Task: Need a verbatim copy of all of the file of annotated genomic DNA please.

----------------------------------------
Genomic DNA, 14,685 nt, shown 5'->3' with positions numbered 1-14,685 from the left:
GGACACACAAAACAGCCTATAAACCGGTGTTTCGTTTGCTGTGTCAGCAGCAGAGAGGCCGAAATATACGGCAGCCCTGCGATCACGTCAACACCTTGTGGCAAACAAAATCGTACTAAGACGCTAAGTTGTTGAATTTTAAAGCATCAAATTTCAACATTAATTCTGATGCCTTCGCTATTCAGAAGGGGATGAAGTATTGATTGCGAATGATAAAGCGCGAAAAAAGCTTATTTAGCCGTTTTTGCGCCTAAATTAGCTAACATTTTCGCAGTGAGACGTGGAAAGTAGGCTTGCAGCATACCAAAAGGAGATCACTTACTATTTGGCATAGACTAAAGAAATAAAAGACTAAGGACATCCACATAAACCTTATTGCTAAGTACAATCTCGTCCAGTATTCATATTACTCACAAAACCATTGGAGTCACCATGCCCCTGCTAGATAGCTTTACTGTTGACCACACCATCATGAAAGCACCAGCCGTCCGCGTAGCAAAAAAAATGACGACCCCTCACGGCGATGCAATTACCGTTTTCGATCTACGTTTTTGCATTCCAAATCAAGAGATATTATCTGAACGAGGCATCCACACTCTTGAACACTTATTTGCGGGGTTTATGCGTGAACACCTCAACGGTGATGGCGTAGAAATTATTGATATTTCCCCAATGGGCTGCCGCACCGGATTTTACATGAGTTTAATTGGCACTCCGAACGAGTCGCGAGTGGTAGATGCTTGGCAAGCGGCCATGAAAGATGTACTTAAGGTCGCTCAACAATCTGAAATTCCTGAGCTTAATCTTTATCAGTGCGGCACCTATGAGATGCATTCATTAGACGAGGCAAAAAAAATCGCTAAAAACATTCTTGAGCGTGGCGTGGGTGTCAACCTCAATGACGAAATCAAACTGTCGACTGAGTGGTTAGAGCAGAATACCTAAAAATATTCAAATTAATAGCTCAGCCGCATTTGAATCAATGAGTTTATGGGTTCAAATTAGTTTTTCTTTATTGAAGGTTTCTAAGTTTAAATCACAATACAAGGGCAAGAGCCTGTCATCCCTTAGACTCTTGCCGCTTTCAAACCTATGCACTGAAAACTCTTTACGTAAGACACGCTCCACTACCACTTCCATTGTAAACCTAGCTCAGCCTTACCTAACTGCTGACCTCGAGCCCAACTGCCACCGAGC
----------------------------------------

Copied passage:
Genomic DNA, 14,685 nt, shown 5'->3' with positions numbered 1-14,685 from the left:
GGACACACAAAACAGCCTATAAACCGGTGTTTCGTTTGCTGTGTCAGCAGCAGAGAGGCCGAAATATACGGCAGCCCTGCGATCACGTCAACACCTTGTGGCAAACAAAATCGTACTAAGACGCTAAGTTGTTGAATTTTAAAGCATCAAATTTCAACATTAATTCTGATGCCTTCGCTATTCAGAAGGGGATGAAGTATTGATTGCGAATGATAAAGCGCGAAAAAAGCTTATTTAGCCGTTTTTGCGCCTAAATTAGCTAACATTTTCGCAGTGAGACGTGGAAAGTAGGCTTGCAGCATACCAAAAGGAGATCACTTACTATTTGGCATAGACTAAAGAAATAAAAGACTAAGGACATCCACATAAACCTTATTGCTAAGTACAATCTCGTCCAGTATTCATATTACTCACAAAACCATTGGAGTCACCATGCCCCTGCTAGATAGCTTTACTGTTGACCACACCATCATGAAAGCACCAGCCGTCCGCGTAGCAAAAAAAATGACGACCCCTCACGGCGATGCAATTACCGTTTTCGATCTACGTTTTTGCATTCCAAATCAAGAGATATTATCTGAACGAGGCATCCACACTCTTGAACACTTATTTGCGGGGTTTATGCGTGAACACCTCAACGGTGATGGCGTAGAAATTATTGATATTTCCCCAATGGGCTGCCGCACCGGATTTTACATGAGTTTAATTGGCACTCCGAACGAGTCGCGAGTGGTAGATGCTTGGCAAGCGGCCATGAAAGATGTACTTAAGGTCGCTCAACAATCTGAAATTCCTGAGCTTAATCTTTATCAGTGCGGCACCTATGAGATGCATTCATTAGACGAGGCAAAAAAAATCGCTAAAAACATTCTTGAGCGTGGCGTGGGTGTCAACCTCAATGACGAAATCAAACTGTCGACTGAGTGGTTAGAGCAGAATACCTAAAAATATTCAAATTAATAGCTCAGCCGCATTTGAATCAATGAGTTTATGGGTTCAAATTAGTTTTTCTTTATTGAAGGTTTCTAAGTTTAAATCACAATACAAGGGCAAGAGCCTGTCATCCCTTAGACTCTTGCCGCTTTCAAACCTATGCACTGAAAACTCTTTACGTAAGACACGCTCCACTACCACTTCCATTGTAAACCTAGCTCAGCCTTACCTAACTGCTGACCTCGAGCCCAACTGCCACCGAGC